September

September

Welcome to September! This month’s challenge takes place in your cleaning cupboard…

September goal: Replace the harsh chemical cleaners in your home with natural alternatives.

Across much of the country, Spring is beginning to burst forth which means it’s time for some much needed spring cleaning! While this is a great time of year to give your home a deep clean, the products you use to do it can have lasting impacts on our environment and your family’s health. So this month, let’s explore some simple, natural alternatives that are not just healthier but are likely to save you some money too.

First up – your health. Harsh chemical cleaners can have a multitude of health effects. Chemical fumes can increase asthma and allergy symptoms – especially for kids. There is also some evidence that growing up in a house that is ‘too clean’ can increase children’s risk of developing allergies. Some exposure to dirt is a good thing, so don’t worry if your house isn’t immaculately clean in the first place.

Antibacterial cleaners – for surfaces as well as hands – kill the good bacteria along with the bad and tend to do more harm than good. Overuse of these products is also potentially aiding in the development of ‘superbacteria’ – bacteria that are resistant to antibiotics and other chemicals. Regular old soap and warm water is enough to wash away most bad bacteria. And you only need to look to the warning labels on household cleaners to know that lots of them are actually toxic; posing a risk if ingested by kids or pets.

The health of the environment is at risk too. Many household cleaners contain chemicals that are harmful to aquatic life and are difficult to remove in our current water treatment systems, meaning they end up in our rivers and oceans. Once there, some harmful chemicals don’t break down but persist and accumulate, leading to ever-increasing levels. Examples include phthalates which the European Union considers toxic to aquatic organisms and phosphates, which act as fertilizers in water systems, encouraging algal growth.

So how to move forward without harsh cleaners? For those who want ease and simplicity, there are commercially available non-toxic, natural cleaning products in most supermarkets. But for the lowest-impact and cheapest option, making your own cleaners is best. Most household cleaning can be done with four low cost, easy-to-find ingredients: water, a biodegradable or non-toxic dish soap, white vinegar and baking soda.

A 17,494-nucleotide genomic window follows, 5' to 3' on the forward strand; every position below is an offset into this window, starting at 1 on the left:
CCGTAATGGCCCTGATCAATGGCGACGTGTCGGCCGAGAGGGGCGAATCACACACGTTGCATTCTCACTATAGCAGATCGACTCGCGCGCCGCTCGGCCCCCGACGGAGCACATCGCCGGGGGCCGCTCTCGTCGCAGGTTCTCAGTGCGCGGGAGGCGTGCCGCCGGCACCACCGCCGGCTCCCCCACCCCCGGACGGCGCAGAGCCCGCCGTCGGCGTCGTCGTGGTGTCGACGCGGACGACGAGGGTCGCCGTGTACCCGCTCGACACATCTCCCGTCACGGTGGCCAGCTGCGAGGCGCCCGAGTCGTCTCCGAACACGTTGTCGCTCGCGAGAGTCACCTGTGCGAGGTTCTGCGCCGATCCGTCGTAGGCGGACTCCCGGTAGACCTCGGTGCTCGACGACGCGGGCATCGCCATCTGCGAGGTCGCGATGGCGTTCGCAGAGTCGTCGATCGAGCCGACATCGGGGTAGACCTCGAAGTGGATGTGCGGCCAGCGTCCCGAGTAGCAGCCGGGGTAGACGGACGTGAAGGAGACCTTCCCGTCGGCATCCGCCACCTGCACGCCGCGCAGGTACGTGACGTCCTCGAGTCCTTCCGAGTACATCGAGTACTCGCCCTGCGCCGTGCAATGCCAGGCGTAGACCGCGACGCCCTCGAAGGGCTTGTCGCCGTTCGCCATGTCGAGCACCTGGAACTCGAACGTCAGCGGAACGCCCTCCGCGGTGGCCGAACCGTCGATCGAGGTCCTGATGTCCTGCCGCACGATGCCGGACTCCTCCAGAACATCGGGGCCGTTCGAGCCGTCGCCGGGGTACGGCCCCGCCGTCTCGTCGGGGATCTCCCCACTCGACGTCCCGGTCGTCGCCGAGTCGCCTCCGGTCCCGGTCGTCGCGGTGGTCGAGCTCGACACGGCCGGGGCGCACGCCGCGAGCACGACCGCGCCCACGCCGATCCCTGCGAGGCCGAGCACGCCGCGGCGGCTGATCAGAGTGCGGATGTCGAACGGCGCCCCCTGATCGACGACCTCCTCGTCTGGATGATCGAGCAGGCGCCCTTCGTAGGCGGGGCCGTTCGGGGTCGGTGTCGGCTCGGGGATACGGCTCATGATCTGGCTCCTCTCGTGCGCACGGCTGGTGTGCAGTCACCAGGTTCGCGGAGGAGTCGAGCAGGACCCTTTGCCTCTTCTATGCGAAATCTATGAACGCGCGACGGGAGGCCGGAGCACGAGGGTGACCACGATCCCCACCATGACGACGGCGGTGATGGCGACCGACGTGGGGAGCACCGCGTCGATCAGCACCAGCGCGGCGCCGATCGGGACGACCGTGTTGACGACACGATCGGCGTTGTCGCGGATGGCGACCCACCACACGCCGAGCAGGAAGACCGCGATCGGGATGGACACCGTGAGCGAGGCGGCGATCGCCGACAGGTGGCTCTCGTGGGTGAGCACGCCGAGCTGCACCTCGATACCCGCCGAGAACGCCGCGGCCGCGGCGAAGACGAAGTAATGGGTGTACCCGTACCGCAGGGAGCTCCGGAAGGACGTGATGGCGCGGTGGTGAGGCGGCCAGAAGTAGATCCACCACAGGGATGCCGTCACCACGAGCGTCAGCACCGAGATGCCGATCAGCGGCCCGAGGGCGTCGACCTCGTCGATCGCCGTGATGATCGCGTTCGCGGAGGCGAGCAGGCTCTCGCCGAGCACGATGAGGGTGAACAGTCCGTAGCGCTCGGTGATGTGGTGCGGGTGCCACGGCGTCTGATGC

Sprinkle baking soda on your tub, bench-top or sink and rub in with a sponge or soft cloth, then rinse. Its gritty nature is gently abrasive, removing stains and dirt with ease. Warm water with a splash of dish soap is great for floors and walls; add vinegar to boost your disinfecting power. Diluted vinegar is also great as a window cleaner and has the added benefit of being able to kill mould too! While lots of natural cleaning remedies contain essential oils, these are not a necessary addition – most are just there to make the house smell nice. Hop onto Google, or check the resources section below for some more specific natural cleaning recipes.

How to participate:

Choose the level below that works for you, and don’t forget to upload a picture of yourself getting your natural clean on. Feel free to share tips, tricks and recipes for cleaners. Whatever you post, include the hashtag #OSOFSustainableMe and you’ll be in to win a reusable coffee cup from IdealCup. We would also love to hear how this month’s challenge did or didn’t work for you. Post in the comments below, find us on Facebook or Instagram. You can also join in the discussion on the new Plastic Free New Zealand Facebook group – a great place to discuss each month’s challenge with like-minded people, and find inspiration and encouragement. Please share your experiences with the Plastic Free NZ community so we can all learn from each other. All entries for the month of September are due by 12:01am on October 1 2017 to be eligible for the prizegiving. Check out our official rules here.

September Challenge

 

Here’s what to do:

Beginner: If you’re wary of baking ingredients as household cleaners, maybe the best way to begin is with commercially available eco-friendly cleaning products such as those available through the Earthwise or Ecostore brands.

Step it up:  Start simple and find one or two cleaning product to change over. Baking soda as a scrub for your sinks, counters and tubs is a great way to begin.

Want more? Ditch your chemical cleaners and go all natural. There are lots of internet resources available for someone who wants chemical free cleaners – see the resources section below for suggestions of where to begin.

Even more??? Need an added challenge this month? Check out OSOF’s newest campaign, Straw Free September. Resources available for going straw free yourself, but more importantly, encouraging your favourite bar, café or restaurant to go straw free too!

 

How does it help?

Natural cleaners keep harmful chemicals out of our homes and out of our freshwater and ocean systems. It’s healthier for your family and your planet. Enough said.

Resources: (Please note, this is not an endorsement of these organisations, stores or products from OSOF, just a suggestion of how to get started)

Recipes abound on the web for natural cleaning products. Here are a few links to get you going!

How to clean your whole house without nasty chemicals

10 DIY natural cleaner recipes

Deep clean your wooding chopping boards

Homemade drain cleaner

Homemade glass cleaner

DIY laundry powder & laundry liquid

Floor cleaner

Eco-friendly janitorial products for business use

Contributor: Andrea Greene-Liberatore